Mrs. Juanita Lee was convicted of the offense of possessing heroin and sentenced to serve three years in the penitentiary and two additional years on probation. She appeals from the overruling of her amended motion for new trial.
1. The general grounds are without merit. Arresting officers testified that when they raided a motel room Mrs. Lee was found sitting on a bed with a beach bag beside her and her hand in the outside pocket thereof. A box of 100 capsules of heroin was in the pocket of the bag. Her disclaimer of ownership of the bag and its contents did not require the jury to find that she was not in possession thereof. Nor does it matter that other people were found in the room at the same time. Compare Tant v. State, 123 Ga. App. 760 (182 SE2d 502)
2. The court charged that "the law recognizes two kinds of possession, actual possession and constructive possession. A person who knowingly has direct physical control over a thing at a given time is in actual possession of it. A person who, though not in actual possession, knowingly has both the power and the intention at a given time to exercise dominion or control over a thing is then in constructive possession of it. The law recognizes also that possession may be sole or joint. If one person alone has actual or constructive possession of the thing, possession is sole. If two or more persons shared actual or constructive possession of the thing, possession is joint," and further charged that the jury would be authorized to convict if they should find, beyond a reasonable doubt, that the defendant "had actual or constructive possession, either alone or jointly with others."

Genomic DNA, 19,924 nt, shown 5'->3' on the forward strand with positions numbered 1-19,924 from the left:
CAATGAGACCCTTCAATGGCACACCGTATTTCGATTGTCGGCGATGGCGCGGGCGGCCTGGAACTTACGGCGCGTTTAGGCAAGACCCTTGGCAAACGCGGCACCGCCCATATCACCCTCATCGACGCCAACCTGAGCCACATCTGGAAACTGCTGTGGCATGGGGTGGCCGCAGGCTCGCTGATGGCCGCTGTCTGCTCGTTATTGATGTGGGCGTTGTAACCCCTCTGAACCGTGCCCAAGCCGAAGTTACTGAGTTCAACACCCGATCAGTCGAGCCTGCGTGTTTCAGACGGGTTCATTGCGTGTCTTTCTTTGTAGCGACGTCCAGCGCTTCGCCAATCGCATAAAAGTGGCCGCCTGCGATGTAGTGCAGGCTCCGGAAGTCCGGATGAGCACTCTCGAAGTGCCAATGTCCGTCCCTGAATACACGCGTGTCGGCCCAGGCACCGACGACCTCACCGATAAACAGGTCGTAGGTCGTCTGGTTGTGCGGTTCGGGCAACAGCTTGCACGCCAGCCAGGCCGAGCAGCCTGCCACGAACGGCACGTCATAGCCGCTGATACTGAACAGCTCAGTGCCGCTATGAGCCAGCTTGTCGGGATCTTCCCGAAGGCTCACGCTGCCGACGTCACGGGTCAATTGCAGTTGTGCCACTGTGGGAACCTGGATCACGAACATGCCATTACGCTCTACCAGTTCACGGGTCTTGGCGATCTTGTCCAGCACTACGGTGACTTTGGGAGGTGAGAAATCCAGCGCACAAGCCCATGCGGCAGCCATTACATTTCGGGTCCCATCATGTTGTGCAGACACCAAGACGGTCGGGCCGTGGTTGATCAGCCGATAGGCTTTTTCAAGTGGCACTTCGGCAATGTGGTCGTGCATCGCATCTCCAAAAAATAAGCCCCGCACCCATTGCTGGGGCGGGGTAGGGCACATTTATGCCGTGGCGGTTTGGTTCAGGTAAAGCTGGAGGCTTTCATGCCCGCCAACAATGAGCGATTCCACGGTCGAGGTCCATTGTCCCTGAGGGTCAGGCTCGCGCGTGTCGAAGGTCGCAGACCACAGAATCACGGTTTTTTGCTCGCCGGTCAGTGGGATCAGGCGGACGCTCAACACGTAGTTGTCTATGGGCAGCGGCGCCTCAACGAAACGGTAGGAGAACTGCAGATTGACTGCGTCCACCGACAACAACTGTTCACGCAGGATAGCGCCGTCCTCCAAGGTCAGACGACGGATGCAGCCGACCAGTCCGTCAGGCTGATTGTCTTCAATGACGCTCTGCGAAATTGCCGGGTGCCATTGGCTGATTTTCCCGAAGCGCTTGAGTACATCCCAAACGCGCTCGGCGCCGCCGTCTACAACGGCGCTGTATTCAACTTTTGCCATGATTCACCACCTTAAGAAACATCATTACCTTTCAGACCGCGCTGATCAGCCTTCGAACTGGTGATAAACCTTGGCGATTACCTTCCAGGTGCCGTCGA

Appellant enumerates as error the reference to constructive possession "because there was no evidence to support this charge." We disagree. The defendant, in her testimony, asserted that she did not own the bag or its contents, but admitted that "It was on the bed near me," and she did not remember whether she touched it or not -- "They (the officers) rushed in the room and I just jumped up. If I touched it I don't remember that." She admitted that she was the only person on the bed. When asked on cross examination whether she denied having had her hand on the bag, answered "No, I will not--I might have." Nobody else was within reach of the bag.
After verdict the evidence is to be construed in the light most favorable to the prevailing party, which in this case is the State. Wren v. State, 57 Ga. App. 641, 644 (196 SE 146).
3. All other claims of error have been abandoned.
Lewis R. Slaton, District Attorney, Joel M. Feldman, Amber W. Anderson, for appellee.